Around the end of February ever year, Hollywood gets its ‘glad rags’ on (well, its ‘glad riches’ and posh frocks) on for the celebration of the year. Yes that’s right, each February it’s The Oscars. This is the place where the rich, famous, actors, actresses and wannabees all gather to pat each other on the back and to celebrate how brilliant they all are. The Oscars are awarded to the cream of the crop, the very best movies, actors, actresses, directors, theme music producers etc. Many times those receiving awards deliver pre-prepared speeches and blub with emotion and a lot of false humility. Many people believe their own ‘press release’ about how good they are because so many people tell them how good they are, so it’s hard for them to think anything different (although many really struggle inside and with life).
God didn’t really mean for us to live this way. The reality of life with Jesus is completely the opposite. Instead of celebrating the good and the great, the kingdom of heaven is for those who are humble and who don’t seek any honour or any fame. The same is true for you! An author called LB Cowman once wrote, “God calls many of his most valuable workers from the unknown multitudes’. Many of God’s greatest workers are completely anonymous to man, but they’re seen by God who loves what they do. (PS. He loves his people who are famous too but we shouldn’t make fame our aim!)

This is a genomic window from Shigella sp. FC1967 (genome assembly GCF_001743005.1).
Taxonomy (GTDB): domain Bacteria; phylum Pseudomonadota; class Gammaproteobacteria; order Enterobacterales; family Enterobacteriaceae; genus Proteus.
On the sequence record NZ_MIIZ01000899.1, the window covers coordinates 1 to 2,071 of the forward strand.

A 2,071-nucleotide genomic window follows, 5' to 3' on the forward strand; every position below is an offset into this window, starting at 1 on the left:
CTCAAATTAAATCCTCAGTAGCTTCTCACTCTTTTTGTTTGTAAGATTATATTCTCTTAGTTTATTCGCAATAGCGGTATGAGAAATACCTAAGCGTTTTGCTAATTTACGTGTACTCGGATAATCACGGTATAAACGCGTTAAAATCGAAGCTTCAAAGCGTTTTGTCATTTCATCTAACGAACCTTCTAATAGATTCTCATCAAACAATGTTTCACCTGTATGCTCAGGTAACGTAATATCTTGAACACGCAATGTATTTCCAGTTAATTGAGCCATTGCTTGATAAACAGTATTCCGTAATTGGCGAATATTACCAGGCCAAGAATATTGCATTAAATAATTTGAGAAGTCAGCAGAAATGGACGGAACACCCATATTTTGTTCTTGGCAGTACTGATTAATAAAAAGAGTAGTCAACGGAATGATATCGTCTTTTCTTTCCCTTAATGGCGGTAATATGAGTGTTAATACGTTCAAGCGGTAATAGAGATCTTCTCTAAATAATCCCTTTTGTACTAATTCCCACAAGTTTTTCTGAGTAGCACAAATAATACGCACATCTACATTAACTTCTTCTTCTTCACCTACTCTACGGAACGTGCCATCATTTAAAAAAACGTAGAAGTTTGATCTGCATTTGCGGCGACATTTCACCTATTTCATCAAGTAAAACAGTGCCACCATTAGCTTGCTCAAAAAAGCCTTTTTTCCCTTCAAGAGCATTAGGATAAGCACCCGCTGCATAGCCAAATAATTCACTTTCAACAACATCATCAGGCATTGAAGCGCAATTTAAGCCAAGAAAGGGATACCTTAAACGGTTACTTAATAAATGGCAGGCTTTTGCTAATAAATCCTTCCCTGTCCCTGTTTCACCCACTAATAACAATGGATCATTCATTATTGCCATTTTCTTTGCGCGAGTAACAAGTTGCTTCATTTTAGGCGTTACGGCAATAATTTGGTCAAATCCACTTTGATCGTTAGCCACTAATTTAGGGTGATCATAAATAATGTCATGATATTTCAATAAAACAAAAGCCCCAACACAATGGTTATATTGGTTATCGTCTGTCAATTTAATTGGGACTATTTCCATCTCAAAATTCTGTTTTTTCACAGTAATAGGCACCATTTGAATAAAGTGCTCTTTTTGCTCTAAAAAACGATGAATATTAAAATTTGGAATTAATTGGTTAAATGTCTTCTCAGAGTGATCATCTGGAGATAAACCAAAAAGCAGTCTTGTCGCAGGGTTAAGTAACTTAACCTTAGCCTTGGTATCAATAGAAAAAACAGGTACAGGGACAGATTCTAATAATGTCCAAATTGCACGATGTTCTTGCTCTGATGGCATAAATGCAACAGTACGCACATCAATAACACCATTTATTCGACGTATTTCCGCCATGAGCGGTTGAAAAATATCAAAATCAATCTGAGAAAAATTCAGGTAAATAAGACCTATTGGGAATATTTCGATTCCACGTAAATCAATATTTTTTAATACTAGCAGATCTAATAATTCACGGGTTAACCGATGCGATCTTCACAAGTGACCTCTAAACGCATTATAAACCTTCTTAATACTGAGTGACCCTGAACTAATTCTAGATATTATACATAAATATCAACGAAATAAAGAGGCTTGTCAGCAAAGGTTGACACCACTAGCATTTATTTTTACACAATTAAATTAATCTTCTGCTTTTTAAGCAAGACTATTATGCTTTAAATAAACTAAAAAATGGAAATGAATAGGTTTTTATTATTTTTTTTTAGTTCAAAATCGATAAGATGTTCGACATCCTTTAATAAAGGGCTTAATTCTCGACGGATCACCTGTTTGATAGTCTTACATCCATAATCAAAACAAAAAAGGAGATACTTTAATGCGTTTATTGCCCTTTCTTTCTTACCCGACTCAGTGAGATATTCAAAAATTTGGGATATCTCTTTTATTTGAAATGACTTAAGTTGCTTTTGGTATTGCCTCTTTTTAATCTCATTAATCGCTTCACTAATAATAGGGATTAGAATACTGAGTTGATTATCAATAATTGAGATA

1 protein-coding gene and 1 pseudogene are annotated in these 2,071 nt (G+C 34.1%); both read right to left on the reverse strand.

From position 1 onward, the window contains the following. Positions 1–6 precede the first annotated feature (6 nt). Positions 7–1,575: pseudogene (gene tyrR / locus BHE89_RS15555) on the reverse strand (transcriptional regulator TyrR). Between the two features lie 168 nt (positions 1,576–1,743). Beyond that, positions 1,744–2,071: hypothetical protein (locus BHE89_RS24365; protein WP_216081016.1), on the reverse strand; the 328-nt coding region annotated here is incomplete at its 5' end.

The Oscars, Part Two – Daniel 3.1-7
King Nebuchadnezzar made an image of gold, ninety feet high and nine feet wide, and set it up on the plain of Dura in the province of Babylon… So the satraps, prefects, governors, advisers, treasurers, judges, magistrates and all the other provincial officials assembled for the dedication of the image that King Nebuchadnezzar had set up, and they stood before it. Then the herald loudly proclaimed, “This is what you are commanded to do, O peoples, nations and men of every language: As soon as you hear the sound of the horn, flute, zither, lyre, harp, pipes and all kinds of music, you must fall down and worship the image of gold that King Nebuchadnezzar has set up. Whoever does not fall down and worship will immediately be thrown into a blazing furnace.”
The winners of the Oscars receive a statuette which is mostly made of tin but coated with real gold. It really is a mini gold statue. There are huge numbers of parties in Hollywood after the Oscars event. Across North America especially there are Oscar parties. At the Oscars event, people get an award and people all stand for the winner and watch on as the winner delivers their speech. The Oscars are probably the biggest and best known awards on the earth – even more famous than the Nobel Peace Prize.